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From the number of creative workers in the state, to the number of creative businesses, the economic contribution of the creative industries and more, our new interactive data dashboard is a resource for researchers and anyone working in, and with, Victoria’s creative industries sector.
This report draws upon findings from an Australian Research Council–funded research project that sought to identify where the craft skills required to sustain and grow future making are located across the national economy. The project found that in 2021 Australia’s craft economy employed 116,538 people (1.1% of the total workforce) and generated $AU19.2 billion gross value added (1.0% of the total).
Women participate in Australia’s music industries – as musicians and workers – at rates well below men. On average, women receive less airplay on Australian radio, less pay and less representation on music boards, awards and line-ups than their male counterparts. Understanding why women might leave their music careers and what could bring them back is an important part of solving the puzzle to increase their participation.
In 2022, we surveyed 702 visual and craft artists and arts workers, making this the largest single scholarly survey of this cohort in Australia to date. We were interested to find out the ways artists combined income from various sources, within and beyond their art practice. Our new research identifies three key areas that need to be addressed to ensure fair remuneration for all visual and craft artists. We need to acknowledge the likely under-counting of the number of artists in Australia, the gendered nature of this population, and the complex ways artists earn an income.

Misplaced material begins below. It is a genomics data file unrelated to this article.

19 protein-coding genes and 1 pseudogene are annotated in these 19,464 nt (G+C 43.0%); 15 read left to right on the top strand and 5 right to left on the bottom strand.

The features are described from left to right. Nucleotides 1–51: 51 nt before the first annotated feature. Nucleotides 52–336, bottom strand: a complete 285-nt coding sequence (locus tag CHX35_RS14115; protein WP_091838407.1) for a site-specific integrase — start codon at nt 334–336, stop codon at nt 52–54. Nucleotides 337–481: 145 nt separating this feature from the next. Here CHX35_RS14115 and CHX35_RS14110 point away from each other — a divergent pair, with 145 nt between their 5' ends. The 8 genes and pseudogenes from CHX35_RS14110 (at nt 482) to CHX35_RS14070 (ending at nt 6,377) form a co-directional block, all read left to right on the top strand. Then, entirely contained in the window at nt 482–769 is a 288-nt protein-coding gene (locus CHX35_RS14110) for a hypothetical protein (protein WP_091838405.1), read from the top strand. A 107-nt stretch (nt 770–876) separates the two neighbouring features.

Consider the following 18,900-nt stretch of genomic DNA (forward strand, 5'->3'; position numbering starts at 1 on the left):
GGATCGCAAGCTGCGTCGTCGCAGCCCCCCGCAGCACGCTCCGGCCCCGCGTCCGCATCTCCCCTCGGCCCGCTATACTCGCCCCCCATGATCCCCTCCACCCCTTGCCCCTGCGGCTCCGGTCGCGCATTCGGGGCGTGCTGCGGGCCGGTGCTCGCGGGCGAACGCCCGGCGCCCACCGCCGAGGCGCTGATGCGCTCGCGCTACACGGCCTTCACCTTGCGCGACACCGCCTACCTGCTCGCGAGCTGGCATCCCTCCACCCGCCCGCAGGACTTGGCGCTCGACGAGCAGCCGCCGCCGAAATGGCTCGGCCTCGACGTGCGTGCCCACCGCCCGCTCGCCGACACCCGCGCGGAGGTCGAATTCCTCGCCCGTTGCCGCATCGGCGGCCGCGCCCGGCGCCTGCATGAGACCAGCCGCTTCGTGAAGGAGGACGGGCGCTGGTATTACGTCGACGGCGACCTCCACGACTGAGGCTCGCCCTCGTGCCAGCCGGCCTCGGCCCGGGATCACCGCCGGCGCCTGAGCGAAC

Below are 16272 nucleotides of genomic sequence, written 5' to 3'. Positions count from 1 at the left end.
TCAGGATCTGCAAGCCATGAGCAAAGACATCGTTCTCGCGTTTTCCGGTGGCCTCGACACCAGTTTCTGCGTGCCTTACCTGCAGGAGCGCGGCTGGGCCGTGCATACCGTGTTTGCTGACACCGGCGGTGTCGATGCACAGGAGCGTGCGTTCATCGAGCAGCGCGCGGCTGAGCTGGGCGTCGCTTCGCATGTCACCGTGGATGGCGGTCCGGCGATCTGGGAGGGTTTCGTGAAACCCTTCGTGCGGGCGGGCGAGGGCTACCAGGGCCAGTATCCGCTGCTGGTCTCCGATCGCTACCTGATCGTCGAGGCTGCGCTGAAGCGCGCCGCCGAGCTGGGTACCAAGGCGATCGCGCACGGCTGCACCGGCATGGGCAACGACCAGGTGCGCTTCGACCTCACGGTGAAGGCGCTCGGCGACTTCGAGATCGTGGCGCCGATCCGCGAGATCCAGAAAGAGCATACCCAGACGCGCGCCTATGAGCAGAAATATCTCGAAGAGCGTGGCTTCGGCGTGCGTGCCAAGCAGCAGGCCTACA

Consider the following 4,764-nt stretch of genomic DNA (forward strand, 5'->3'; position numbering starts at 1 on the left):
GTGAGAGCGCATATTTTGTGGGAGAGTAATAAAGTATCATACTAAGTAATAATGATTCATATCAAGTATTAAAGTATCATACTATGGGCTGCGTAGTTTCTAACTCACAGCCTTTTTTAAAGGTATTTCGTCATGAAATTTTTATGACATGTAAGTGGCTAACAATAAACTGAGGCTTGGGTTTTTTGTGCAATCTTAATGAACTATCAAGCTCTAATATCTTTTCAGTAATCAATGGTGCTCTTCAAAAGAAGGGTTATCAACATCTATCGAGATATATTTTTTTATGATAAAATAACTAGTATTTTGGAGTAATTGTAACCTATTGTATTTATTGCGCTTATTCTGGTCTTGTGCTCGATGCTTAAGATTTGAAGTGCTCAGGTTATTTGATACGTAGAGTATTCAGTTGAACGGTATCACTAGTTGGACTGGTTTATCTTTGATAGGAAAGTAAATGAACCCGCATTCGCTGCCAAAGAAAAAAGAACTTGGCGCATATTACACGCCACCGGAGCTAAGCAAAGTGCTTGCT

Creative Australia is working with Patternmakers and WolfBrown in 2023 to understand changes in the behaviours and sentiments of arts-goers. Launched in May 2020, the Audience Outlook Monitor was established to track audience sentiment in relation to the COVID-19 pandemic. In 2023, it continues to provide insight into the top trends shaping audiences today. Results from the August 2023 phase of data collection are now available, and key insights are outlined in a new snapshot report.
Investment in cultural and creative activity is high on international public agendas as nations seek to harness its economic, social and cultural benefits. The non-governmental finance market for arts, culture and creativity in Australia – and industry’s knowledge of these diverse financial options – remains under-researched. This report addresses these gaps in research and awareness by painting a fuller picture of the scope and scale of financial inflows to the cultural and creative industries. It also explores new ways to assess and articulate return on investment (ROI) across short, medium and long-term time horizons.